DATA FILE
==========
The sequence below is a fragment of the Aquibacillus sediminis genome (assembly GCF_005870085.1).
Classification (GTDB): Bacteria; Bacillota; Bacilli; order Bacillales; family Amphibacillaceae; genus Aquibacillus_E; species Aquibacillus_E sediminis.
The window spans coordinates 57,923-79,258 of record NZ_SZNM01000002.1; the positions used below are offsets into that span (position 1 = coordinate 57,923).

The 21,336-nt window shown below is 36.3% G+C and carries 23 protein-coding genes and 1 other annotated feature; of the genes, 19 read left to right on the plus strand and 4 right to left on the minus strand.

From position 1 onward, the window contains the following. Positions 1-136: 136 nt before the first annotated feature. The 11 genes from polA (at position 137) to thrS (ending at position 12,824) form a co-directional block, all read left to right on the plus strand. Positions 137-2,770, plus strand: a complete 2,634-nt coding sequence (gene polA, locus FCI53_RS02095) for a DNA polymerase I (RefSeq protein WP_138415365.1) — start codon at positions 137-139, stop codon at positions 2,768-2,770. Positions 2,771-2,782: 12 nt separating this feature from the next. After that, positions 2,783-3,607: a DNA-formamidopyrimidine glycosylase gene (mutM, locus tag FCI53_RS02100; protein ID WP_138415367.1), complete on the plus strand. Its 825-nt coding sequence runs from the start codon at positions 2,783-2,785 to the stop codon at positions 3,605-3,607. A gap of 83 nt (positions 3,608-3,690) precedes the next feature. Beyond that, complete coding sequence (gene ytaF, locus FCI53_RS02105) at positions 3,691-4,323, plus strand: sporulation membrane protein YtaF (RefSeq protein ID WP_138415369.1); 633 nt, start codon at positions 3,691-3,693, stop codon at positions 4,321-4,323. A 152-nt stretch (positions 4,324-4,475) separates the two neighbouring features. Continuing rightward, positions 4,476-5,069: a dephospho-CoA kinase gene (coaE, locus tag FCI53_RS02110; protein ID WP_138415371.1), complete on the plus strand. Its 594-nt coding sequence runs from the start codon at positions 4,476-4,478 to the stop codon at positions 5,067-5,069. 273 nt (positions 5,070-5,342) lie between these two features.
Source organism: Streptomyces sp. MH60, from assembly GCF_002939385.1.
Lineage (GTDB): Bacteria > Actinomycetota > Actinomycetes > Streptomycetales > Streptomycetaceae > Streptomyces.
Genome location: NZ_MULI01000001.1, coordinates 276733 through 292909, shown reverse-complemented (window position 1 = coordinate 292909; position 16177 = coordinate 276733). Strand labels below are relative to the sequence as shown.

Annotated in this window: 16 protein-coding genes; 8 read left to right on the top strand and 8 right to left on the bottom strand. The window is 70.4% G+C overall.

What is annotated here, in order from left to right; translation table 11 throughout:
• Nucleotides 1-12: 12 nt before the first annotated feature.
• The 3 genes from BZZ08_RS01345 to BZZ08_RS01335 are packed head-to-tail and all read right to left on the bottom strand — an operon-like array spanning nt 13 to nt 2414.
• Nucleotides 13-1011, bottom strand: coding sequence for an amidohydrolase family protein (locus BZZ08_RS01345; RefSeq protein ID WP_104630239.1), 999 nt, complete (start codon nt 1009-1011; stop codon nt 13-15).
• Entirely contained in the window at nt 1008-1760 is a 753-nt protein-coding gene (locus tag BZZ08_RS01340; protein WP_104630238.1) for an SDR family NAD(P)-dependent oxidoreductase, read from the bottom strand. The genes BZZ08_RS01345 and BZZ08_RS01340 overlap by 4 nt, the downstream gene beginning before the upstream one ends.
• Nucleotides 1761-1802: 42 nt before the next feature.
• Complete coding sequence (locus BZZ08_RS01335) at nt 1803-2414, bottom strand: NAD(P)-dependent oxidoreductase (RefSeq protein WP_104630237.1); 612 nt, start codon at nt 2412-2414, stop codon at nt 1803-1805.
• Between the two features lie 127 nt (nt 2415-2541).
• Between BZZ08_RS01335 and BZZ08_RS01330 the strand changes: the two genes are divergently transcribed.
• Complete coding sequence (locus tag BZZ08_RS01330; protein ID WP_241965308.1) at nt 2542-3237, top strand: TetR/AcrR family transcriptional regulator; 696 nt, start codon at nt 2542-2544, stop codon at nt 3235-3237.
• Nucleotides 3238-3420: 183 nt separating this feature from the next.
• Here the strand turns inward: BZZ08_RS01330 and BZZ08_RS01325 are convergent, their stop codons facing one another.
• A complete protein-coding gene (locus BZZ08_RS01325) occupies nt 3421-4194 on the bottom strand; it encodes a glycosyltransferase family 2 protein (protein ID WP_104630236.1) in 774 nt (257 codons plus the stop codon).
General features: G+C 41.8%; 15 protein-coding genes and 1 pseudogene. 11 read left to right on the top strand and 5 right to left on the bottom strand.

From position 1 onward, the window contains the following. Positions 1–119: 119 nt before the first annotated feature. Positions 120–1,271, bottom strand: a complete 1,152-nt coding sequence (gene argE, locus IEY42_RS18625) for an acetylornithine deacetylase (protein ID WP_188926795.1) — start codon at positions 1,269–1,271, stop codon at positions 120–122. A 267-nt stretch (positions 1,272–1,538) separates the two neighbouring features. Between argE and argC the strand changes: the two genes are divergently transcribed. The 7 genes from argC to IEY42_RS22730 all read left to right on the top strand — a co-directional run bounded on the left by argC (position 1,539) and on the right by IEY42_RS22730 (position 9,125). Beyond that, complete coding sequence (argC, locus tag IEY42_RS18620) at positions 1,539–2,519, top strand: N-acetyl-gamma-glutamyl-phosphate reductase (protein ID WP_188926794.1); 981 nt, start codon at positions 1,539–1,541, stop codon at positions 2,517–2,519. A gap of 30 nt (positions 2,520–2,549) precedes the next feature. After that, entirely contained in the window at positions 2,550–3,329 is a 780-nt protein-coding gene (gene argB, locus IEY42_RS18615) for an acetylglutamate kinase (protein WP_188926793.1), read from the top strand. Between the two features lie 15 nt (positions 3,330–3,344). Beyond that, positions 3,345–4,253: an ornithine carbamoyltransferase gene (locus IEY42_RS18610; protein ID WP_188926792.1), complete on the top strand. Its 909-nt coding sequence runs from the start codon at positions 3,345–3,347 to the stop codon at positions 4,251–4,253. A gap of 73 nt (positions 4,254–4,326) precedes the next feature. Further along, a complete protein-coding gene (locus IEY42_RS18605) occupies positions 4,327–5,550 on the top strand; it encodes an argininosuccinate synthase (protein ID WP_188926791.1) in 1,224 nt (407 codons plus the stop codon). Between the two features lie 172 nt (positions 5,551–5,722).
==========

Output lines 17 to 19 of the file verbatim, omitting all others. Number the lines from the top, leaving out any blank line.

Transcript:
• Between the two features lie 127 nt (nt 2415-2541).
• Between BZZ08_RS01335 and BZZ08_RS01330 the strand changes: the two genes are divergently transcribed.
• Complete coding sequence (locus tag BZZ08_RS01330; protein ID WP_241965308.1) at nt 2542-3237, top strand: TetR/AcrR family transcriptional regulator; 696 nt, start codon at nt 2542-2544, stop codon at nt 3235-3237.